“But, at least he’s not drinking!” We often hear that from parents. Many people play games on the computer. So, if you have a “computer person” in your family, how do you know if there is a problem?  Ask yourself these questions:  Does there seem to be a compulsive pattern to the gaming? Does the person have balance in his life? In other words, does the gaming behavior seem to interfere with one or more major spheres of his life: relationships, work, academic performance, health, finances or legal status?

There are people you can talk to about your concerns.  There are many resources on the internet, of course. there is even an On-Line Gamers Anonymous (www.olganon.org). For help with a gambling problem, go to www.baltimoregambler.org.  Of course, you can always make an appointment with an EAP counselor to discuss concerns about yourself or family members. Call 410.328.5860 to schedule an appointment.

Why Do You Worry All the Time?

Wait to Worry is the advice Steven Petrow dispenses in his article in the Washington Post on May 27, 2014.  Mr. Petrow references his father and himself as worriers who thought too much about the “What ifs” of the future. However, Mr. Petrow decided to break his habit of overindulging in worry.  He replaced it with some guided meditation which he practiced for 10 minutes three times a day.  He said after a few weeks of this he was able to regain “a sense of self-mastery, and with it a certain peace.  I grew less afraid of the what-ifs and stopped dwelling on them-and started to enjoy the right-now again.” Mr. Petrow said he adopted the mantra “Wait to Worry.”

It is a well known fact that people who stay focused on the present are happier than those who ruminate about the past, or worry about the future.  Enjoy yourself today!

For help in getting yourself to your happy place, contact the EAP and have one of our counselors assist you.

Do You Want a Promotion?

A study in Canada revealed that employees who used their Employee Assistance Program (EAP) were 73% MORE likely to get a promotion than those who did not use the EAP. The study included 6500 women and over 8300 men.  One of the theories as to why this helps employees get promoted is that individuals are able to increase their coping skills so they can better handle the job and life in general. Every little bit helps! Contact us today for new coping skills. 410.328.5860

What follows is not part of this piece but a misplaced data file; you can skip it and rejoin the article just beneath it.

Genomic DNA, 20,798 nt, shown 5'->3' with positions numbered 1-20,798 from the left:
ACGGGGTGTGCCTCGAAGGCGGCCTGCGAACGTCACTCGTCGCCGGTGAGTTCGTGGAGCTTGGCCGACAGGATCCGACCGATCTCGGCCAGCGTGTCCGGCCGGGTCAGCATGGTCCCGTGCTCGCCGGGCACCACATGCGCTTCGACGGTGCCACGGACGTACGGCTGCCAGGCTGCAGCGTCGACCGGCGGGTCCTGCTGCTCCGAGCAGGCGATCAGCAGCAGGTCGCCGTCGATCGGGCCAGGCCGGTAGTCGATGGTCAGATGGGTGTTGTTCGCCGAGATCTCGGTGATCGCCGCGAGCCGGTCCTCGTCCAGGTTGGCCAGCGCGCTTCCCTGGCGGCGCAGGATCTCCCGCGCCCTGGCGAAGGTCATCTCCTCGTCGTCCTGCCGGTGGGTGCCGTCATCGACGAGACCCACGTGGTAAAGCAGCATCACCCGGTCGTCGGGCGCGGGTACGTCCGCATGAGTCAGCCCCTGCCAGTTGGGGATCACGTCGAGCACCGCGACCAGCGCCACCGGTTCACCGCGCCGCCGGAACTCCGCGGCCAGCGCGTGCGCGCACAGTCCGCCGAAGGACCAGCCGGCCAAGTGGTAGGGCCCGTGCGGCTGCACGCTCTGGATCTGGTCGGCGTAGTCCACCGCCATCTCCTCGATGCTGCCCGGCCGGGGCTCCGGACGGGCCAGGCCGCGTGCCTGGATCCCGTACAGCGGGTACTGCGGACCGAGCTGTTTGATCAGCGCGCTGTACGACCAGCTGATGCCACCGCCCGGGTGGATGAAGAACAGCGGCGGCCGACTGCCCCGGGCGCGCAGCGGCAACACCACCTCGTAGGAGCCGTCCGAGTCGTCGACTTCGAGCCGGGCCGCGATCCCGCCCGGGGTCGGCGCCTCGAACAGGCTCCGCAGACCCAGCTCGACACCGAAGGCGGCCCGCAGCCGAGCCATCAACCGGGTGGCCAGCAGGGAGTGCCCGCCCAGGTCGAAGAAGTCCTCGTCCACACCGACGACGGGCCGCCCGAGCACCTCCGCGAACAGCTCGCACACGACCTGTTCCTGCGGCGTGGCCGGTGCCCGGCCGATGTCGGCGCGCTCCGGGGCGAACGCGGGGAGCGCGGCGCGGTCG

Recharge Your Battery in 15 minutes

 

New Year’s Resolution 2012:  “I’m going to start taking better care of myself.”

New Year’s Resolution 2013:  “I am REALLY going to take better care of myself.”

New Years’ Resolution 2014: “This year for SURE. I promise to take better care of myself.”

Let us help you achieve your promise to yourself.  Give us 15 minutes a week.  We will help you learn to de-stress, calm down, and be kinder to yourself.

The Employee Assistance Program (EAP) is offering a 15-minute instruction on how you can begin to take care of yourself. Every Tuesday in the EAP suite 560, from 12:15-12:30, Bridget Mixon, LGSW, will show you how you can feel better in 15 minutes.

February 4, 2014, a snack will be provided during the 15 minutes of Calm this week

February 11, 2014, a new technique will be introduced.

February 18, 2014, a different de-stressing activity will be taught

February 25, 2014, the final skill of the month will be shown to you.

 

In March, we will repeat the techniques again, so you can come and participate, fine tune what you already learned, bring your coworkers, or just use the time with us to force yourself to take a breath!

 

For more information, please call the EAP at 8-5860, or email Maureen at mmccarre@psych.umaryland.edu.

Good Mood Foods